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action afterwards answer appears beauties beginning better called character common considered Cowley criticism death delight desire Dryden earl easily elegance English equal example excellence expected expression fancy formed friends gave genius give given hand hope images imagination Italy kind king knowledge known labour lady language Latin learning least less lines lived Lord lost manners means mention Milton mind nature never numbers observed once opinion original passions performance perhaps play pleasing pleasure poem poet poetical poetry praise present probably produced published raise reader reason received relates remarks rhyme says seems sent sentiments shew sometimes style supply supposed tell thing thou thought tion told tragedy translation true truth verses virtue Waller whole write written wrote
Side 145 - We drove a-field, and both together heard What time the gray-fly winds her sultry horn, Battening our flocks with the fresh dews of night, Oft till the star that rose at evening bright Toward heaven's descent had sloped his westering wheel.
Side 35 - To move, but doth if th' other do. And though it in the center sit, Yet when the .other far doth roam, It leans and hearkens after it, And grows erect as that comes home. Such wilt thou be to me, who must, Like th' other foot, obliquely run: Thy firmness makes my circle just, And makes me end where I begun.
Side 206 - At the moment in which he expired, he uttered, with an energy of voice, that expressed the most fervent devotion, two lines of his own version of Dies Ira; : My God, my father, and my friend, Do not forsake me in my end.
Side 144 - It is not to be considered as the effusion of real passion ; for passion runs not after remote allusions and obscure opinions. Passion plucks no berries from the myrtle and ivy, nor calls upon Arethuse and Mincius, nor tells of rough satyrs and fauns with cloven heel.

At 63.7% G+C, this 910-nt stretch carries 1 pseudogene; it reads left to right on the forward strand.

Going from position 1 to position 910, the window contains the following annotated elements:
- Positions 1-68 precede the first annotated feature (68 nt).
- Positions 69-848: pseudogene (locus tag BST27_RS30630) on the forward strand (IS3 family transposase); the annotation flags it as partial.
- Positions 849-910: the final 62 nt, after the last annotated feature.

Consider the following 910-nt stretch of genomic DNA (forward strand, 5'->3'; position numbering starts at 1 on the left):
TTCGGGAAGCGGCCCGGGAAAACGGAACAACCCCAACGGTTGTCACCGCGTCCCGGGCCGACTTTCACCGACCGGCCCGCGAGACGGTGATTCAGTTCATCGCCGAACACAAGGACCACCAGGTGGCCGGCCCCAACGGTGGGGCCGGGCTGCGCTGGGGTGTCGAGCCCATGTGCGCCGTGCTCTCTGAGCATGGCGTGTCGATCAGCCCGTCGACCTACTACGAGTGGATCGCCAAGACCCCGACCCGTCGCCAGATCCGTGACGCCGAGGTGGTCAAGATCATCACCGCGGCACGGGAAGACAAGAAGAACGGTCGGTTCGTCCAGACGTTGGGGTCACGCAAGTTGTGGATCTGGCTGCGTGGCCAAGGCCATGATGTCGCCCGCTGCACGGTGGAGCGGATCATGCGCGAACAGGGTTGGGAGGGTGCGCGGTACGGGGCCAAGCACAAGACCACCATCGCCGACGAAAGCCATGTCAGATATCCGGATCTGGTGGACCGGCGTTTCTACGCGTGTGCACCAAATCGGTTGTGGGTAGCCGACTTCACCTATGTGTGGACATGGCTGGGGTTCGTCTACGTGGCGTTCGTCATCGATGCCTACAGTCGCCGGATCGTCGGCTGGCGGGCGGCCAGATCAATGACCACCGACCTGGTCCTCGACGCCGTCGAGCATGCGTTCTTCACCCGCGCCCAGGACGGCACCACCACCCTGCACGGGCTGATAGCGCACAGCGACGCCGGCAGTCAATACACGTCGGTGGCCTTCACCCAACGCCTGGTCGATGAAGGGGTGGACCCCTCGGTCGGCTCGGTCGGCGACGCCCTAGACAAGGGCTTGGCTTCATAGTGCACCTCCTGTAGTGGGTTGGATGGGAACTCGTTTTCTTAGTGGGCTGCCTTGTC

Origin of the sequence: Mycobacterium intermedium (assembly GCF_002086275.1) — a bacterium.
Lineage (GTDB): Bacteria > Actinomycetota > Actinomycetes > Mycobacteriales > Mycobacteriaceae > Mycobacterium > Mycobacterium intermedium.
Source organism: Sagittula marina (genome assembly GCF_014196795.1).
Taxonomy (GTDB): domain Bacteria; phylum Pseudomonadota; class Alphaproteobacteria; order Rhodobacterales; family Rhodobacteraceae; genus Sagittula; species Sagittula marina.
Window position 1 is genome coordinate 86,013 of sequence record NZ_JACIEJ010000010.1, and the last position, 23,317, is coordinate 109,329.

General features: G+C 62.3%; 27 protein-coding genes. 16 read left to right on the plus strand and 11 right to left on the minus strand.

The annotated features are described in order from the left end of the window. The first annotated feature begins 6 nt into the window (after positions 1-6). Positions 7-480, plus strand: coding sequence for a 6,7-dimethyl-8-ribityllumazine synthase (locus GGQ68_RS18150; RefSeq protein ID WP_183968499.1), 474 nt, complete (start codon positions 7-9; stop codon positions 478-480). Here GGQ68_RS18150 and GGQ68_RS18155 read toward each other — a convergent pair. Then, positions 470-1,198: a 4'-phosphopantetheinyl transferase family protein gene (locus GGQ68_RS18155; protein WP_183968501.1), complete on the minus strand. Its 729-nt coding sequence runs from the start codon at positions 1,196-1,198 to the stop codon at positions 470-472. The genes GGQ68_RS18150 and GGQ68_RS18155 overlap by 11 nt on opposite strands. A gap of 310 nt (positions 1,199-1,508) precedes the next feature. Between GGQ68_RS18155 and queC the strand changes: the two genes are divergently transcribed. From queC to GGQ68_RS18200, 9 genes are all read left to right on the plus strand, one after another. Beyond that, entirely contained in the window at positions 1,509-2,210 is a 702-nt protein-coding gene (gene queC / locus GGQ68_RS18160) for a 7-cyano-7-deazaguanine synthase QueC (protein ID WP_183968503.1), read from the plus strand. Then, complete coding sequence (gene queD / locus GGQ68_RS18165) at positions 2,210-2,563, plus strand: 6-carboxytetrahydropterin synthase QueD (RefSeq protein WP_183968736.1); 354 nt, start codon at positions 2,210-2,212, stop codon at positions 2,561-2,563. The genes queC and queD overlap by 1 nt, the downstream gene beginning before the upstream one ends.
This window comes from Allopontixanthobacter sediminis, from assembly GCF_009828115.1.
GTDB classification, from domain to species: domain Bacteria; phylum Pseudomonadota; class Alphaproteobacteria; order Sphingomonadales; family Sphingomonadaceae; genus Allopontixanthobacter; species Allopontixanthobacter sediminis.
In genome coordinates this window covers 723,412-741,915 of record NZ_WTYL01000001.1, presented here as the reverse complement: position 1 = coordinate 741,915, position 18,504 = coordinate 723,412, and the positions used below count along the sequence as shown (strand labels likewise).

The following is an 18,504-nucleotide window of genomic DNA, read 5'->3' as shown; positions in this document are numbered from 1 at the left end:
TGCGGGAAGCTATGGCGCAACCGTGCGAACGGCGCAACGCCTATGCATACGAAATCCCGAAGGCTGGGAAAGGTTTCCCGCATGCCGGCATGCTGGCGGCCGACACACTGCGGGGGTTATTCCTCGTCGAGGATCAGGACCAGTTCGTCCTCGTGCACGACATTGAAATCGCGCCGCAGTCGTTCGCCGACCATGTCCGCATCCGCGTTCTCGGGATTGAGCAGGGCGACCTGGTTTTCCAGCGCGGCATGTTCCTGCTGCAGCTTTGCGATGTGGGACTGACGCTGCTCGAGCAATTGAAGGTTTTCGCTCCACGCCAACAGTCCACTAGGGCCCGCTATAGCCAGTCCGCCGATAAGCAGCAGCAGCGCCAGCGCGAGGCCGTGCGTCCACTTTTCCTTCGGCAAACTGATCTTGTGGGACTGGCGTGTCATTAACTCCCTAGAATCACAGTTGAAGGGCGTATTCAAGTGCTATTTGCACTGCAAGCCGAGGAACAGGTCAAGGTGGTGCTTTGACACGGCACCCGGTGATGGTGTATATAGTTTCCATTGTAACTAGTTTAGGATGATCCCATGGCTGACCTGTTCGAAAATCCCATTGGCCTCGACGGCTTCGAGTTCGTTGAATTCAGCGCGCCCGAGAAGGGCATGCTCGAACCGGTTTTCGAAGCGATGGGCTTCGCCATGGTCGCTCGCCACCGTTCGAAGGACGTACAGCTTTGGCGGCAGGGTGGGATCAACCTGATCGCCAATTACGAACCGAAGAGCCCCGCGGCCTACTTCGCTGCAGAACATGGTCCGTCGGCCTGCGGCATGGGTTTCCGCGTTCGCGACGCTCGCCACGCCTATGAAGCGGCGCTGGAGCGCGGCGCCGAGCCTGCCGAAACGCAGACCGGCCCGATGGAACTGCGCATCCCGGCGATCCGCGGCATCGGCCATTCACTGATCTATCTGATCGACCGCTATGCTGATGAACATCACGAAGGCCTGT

Side 130 - Fancy can hardly forbear to conjecture with what temper Milton surveyed the silent progress of his work, and marked his reputation stealing its way in a kind of subterraneous current through fear and silence. I cannot but conceive him calm and confident, little disappointed, not at all dejected, relying on his own merit with steady consciousness, and waiting, without impatience, the vicissitudes of opinion, and the impartiality of a future generation.
Side 404 - Harmony, This universal Frame began; When Nature underneath a heap Of jarring Atoms lay, And could not heave her head The tuneful Voice was heard from high, Arise, ye more than dead.
Side 145 - Among the flocks and copses and flowers appear the heathen deities, Jove and Phoebus, Neptune and jEolus, with a long train of mythological imagery, such as a college easily supplies. Nothing can less display knowledge, or less exercise invention, than to tell how a shepherd has lost his companion, and must now feed his flocks alone, without any judge of his skill in piping ; and how one god asks another god what has become of Lycidas, and how neither god can. tell. He who thus grieves will excite...
Side 158 - He seems to have been well acquainted with his own genius, and to know what it was that Nature had bestowed upon him more bountifully than upon others - the power of displaying the vast, illuminating the splendid, enforcing the awful, darkening the gloomy, and aggravating the dreadful...
Side 94 - I had taken two degrees, as the manner is, signified many ways how much better it would content them that I would stay ; as by many letters full of kindness and loving respect, both before that time and long after, I was assured of their singular good affection towards me.